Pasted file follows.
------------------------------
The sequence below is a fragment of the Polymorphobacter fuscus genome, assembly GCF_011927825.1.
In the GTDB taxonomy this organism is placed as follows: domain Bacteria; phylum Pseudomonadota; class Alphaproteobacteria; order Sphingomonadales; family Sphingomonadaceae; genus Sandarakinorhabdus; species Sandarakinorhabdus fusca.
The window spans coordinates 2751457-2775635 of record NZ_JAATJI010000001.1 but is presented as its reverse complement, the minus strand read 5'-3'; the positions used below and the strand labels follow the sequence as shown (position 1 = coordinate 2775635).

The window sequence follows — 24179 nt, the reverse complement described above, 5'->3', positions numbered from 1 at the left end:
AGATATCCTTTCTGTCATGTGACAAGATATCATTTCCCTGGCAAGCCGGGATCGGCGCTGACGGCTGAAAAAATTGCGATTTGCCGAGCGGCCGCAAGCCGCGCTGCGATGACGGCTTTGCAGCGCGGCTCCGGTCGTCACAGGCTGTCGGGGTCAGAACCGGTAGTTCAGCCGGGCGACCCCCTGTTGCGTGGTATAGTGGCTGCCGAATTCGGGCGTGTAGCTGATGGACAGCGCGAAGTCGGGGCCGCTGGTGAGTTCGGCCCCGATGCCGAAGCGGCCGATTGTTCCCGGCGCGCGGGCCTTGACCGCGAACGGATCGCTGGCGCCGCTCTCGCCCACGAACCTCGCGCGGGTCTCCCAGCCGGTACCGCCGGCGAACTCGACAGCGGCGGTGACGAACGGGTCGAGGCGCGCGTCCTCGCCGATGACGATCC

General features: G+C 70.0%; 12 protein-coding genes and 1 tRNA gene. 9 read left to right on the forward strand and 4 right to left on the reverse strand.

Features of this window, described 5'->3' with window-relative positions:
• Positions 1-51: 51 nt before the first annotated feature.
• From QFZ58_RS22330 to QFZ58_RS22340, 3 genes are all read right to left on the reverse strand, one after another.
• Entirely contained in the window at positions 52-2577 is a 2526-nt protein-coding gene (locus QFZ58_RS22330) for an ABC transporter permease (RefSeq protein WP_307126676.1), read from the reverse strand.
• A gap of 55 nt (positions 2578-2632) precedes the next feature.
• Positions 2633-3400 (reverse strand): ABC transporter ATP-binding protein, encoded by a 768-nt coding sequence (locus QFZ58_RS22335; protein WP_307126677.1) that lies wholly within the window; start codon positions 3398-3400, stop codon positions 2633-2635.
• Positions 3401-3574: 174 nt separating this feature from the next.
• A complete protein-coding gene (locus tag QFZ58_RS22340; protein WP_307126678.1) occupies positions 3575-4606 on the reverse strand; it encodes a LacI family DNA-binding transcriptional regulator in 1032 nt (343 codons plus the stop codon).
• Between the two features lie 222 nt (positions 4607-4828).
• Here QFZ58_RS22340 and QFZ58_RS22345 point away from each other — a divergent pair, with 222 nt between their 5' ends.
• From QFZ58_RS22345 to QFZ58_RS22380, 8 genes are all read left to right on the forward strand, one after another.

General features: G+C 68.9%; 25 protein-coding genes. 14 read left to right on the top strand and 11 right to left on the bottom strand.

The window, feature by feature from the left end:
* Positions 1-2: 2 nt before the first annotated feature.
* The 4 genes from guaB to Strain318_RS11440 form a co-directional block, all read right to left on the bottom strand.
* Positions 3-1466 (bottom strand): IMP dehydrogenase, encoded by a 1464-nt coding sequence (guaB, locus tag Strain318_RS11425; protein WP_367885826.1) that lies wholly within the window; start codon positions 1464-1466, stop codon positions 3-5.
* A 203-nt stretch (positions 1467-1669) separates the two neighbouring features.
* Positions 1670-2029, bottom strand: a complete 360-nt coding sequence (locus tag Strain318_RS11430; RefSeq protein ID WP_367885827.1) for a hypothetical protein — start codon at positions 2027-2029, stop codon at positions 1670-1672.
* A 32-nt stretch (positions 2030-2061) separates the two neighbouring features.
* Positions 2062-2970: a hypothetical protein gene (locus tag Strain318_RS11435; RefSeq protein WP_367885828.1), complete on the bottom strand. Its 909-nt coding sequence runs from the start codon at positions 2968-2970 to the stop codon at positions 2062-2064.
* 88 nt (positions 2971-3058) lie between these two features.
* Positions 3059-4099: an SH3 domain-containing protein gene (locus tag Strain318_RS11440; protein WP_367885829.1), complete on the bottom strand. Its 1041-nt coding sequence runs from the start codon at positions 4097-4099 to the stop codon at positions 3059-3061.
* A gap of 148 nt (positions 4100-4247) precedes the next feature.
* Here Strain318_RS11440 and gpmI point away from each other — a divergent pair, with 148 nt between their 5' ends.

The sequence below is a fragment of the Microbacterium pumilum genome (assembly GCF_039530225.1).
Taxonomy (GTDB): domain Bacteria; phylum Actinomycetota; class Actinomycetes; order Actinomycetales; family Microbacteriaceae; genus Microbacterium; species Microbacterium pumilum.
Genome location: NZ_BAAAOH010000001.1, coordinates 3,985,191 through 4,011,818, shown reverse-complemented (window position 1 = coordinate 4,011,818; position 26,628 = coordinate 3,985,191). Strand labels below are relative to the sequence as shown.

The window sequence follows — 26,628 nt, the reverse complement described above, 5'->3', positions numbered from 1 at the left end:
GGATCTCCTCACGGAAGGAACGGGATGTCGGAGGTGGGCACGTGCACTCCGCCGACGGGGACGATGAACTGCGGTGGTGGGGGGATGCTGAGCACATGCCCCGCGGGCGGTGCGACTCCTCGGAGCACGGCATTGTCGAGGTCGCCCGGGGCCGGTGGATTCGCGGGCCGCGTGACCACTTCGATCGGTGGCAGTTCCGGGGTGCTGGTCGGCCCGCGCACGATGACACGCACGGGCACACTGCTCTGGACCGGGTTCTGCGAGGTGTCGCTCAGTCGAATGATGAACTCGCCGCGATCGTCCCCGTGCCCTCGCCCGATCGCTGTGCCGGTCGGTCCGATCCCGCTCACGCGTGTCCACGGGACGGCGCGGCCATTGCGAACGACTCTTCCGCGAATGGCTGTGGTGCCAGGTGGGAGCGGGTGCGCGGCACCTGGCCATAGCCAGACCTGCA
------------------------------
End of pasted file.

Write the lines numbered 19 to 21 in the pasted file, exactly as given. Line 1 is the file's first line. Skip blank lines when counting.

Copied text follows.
The window, feature by feature from the left end:
* Positions 1-2: 2 nt before the first annotated feature.
* The 4 genes from guaB to Strain318_RS11440 form a co-directional block, all read right to left on the bottom strand.